Today with the canonization of Saint Theodore Guerin so we now have a new American saint, though she was born in Brittany, France. There are in fact only two American born saints St. Katherine Drexel
Elizabeth Ann Seton.
Which means there are still no American born male saints. Face it guys we are being slaughtered in the American born saint category. I mean tow to zero is a wipe out. Is there a stained glass ceiling preventing American born males from being canonized here? Do we need an Equal Saints Amendment or affirmative action for American born male saints?
Sure I know we have some waiting in the wings such as Venerables Terence Cardinal Cooke, Fr. Michael McGivney, and Fr. Solanus Casey. None of the four male Blesseds was born in the United States so this is more proof of American born male discrimination. Sure they will let you be a Venerable just to tease us, but when it comes time to the big leagues we aren’t considered good enough.
Let’s not take this lying down, instead let us take it on our knees. Come on and get to interceding now. Pick a Venerable of your choice and start praying for his cause. Learn about him and ask for his intercession. For my part I select Venerable Solanus Casey who was the first American born male venerable. Since I was first introduced to his story I have found him fascinating. Father Groeschel was one of his altar boys and relates a story of coming into the church late one night to find Fr. Casey playing his violin in front of the Blessed Sacrament. There is also the cause for Bishop Fulton J. Sheen which was opened in 2002 and he is now a Servant of God.
Now don’t get me wrong I am not a misogynist when it comes to women saints or prejudiced against immigrant saints and of course this is written tongue-firmly-in-cheek. Just let us slide in one American born male saint.
Do you think it’s because our national civil religious consensus was always based on a Protestant, work ethic/worldly reward, predestination reasoning, including through the schools, until secular humanism and political correctness took over. The American world view has always been aimed more at accomplishment than sanctification.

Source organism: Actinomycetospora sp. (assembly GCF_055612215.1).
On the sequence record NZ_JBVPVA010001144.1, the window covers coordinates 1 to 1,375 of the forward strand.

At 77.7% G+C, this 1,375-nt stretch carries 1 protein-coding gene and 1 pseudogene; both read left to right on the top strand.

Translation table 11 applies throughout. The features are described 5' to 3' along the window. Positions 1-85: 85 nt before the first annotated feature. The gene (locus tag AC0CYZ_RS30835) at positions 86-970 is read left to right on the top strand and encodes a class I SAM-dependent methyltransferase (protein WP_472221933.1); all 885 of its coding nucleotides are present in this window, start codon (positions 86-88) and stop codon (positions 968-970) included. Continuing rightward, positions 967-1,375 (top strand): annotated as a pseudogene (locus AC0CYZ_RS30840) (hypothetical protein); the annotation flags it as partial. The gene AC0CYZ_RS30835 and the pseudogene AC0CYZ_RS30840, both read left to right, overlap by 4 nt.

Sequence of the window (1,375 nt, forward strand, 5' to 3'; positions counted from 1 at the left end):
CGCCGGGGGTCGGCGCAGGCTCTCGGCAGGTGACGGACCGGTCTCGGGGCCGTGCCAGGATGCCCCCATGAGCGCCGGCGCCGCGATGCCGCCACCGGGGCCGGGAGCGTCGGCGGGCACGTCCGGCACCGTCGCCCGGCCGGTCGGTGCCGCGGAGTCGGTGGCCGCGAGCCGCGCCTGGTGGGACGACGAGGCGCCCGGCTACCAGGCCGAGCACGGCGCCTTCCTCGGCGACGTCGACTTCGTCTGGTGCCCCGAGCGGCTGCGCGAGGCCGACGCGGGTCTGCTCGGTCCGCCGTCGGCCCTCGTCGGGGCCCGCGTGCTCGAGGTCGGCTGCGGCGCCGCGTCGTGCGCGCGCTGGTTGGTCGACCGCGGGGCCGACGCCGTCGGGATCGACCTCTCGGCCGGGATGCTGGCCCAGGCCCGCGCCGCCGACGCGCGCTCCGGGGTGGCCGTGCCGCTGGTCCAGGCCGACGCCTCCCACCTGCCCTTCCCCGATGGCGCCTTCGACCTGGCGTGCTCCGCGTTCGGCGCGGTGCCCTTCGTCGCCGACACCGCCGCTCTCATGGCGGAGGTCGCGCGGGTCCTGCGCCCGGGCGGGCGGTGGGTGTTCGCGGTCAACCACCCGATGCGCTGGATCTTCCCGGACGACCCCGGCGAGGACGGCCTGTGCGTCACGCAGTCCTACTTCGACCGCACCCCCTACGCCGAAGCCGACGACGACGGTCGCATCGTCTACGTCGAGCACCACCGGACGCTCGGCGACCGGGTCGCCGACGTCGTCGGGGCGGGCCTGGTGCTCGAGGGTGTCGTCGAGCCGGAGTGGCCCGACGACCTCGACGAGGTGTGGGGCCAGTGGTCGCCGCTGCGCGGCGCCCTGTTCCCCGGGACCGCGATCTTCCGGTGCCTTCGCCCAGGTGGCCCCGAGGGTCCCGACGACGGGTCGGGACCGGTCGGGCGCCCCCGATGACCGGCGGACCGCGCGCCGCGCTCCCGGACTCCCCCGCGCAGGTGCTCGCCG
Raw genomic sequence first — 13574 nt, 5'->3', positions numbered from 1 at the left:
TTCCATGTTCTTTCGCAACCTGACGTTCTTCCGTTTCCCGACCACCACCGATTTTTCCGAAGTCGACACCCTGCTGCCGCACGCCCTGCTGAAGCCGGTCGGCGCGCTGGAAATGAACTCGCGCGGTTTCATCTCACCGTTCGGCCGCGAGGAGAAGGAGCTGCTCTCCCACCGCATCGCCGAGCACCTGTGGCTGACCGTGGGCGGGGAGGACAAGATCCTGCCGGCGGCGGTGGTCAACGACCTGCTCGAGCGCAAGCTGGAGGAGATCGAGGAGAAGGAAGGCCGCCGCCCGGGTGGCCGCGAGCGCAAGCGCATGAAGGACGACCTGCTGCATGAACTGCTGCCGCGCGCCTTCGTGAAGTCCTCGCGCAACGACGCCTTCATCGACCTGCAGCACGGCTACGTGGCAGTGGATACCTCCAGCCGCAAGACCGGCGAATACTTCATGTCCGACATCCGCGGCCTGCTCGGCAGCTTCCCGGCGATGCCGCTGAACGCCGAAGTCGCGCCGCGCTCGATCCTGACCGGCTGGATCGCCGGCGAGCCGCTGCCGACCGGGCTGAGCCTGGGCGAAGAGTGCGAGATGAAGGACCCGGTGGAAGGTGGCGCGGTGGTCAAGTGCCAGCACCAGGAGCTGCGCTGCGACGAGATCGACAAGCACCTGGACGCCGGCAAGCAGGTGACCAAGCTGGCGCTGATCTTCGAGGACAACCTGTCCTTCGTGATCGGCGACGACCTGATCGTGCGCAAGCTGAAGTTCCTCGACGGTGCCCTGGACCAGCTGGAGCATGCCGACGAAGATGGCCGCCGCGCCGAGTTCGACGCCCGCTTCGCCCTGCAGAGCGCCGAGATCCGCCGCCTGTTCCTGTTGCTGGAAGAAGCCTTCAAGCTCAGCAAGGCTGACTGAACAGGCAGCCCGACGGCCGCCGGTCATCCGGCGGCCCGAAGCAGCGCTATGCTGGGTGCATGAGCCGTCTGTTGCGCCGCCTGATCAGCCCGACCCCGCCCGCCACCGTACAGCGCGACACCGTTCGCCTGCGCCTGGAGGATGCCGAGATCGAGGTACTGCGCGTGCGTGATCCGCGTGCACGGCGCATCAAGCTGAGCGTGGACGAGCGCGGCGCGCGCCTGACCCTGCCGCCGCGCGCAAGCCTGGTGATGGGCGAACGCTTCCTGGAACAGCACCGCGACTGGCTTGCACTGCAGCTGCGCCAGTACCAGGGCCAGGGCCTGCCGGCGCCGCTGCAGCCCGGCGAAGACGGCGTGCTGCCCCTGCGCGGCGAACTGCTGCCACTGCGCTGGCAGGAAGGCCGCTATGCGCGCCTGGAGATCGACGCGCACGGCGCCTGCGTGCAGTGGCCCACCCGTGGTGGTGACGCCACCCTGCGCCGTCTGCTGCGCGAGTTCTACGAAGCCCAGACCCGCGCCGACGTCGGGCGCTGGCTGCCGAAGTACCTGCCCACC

I fully intend to be the first American-born male saint. But don’t rush me.
God Bless you both, After being at a HAugen -Haas Mass, you two had me LOLing for 10 minutes.
Again, God Bless
You’ve forgotten Bl. Vincent Capodano. Surely he was American-born. He get my vote any day! Faith and bravery all rolled into one!
I understand that Bishop Fulton Sheen’s case is moving along. Don’t get discouraged, guys.
Father Vince Capodanno is still at the Servant of God phase and is not a Blessed according to his official page.
Though I certainly do want to see the cause of the Grunt Padre advanced.
But you can console yourself with the fact that Mother Guerin is the first Celtic American saint! Hurray for Brittany!
Hey, I’ve been praying for the intervention of Fr. McGivney for a couple of years, now, but he hasn’t come through for me.
The Venerable Solanus Casey was born outside of Prescott, WI, just across the Mississippi from Minnesota, worked for a time at the Minnesota State Prison in Stillwater, MN, the city for which I once worked, and he worked as a street car drive/conductor for a time in Superior, WI, across St Louis Bay (of Lake Superior) from Duluth, where I was born.
I don’t have a choice and apologize for being neglectful in this. He is rapidly moving towards the top of my prayer list. With all my needs and requests, how could I have forgotten him?
Thanks for the guilt jog!
The Archdiocese of Oklahoma City is trying to get a cause opened for Father Stanley Rother, martyred in Guatemala in 1981. His heart was buried in the church in Santiago Atitlan. When Fr. McSherry (Rother’s successor) had the heart exhumed so it could be moved, the blood was still fresh. Check out the Archdiocese web page for more: http://www.catharchdioceseokc.org/history/rotherindex.htm
I think it’s because the US is only 300-odd years old, and wasn’t given to martyring us (the fast track to sainthood). It takes a while to get saints recognized and made.
That’s it, I’m fasting and flagellating myself every day until I’m canonized.
Ed, that’s just bad! LOL!
I have a soft spot for Solanus Casey. I love the fact that he had trouble learning Latin, so he ended up being limited in his priestly duties – thus putting him in the position to be a porter and do a great good in Detroit.
I’m also pushing for a Slovenian saint: Bishop Frederic Baraga, the “snowshoe priest”.
Of course, there are a number of “American” blesseds~Bl. Miguel Pro, Bl. Andre Bessette, etc… . They just aren’t Americans born in the United States of America.
Bishop Sheen on the way. Plus, i continue to pray for the recognition of Thomas Merton who would make a great patron for vocations and conversion. (oh, yeah–he was born in France…) Well, maybe it’s time for us to recognize where our American saints come from? “Bring me your hungry, your poor…”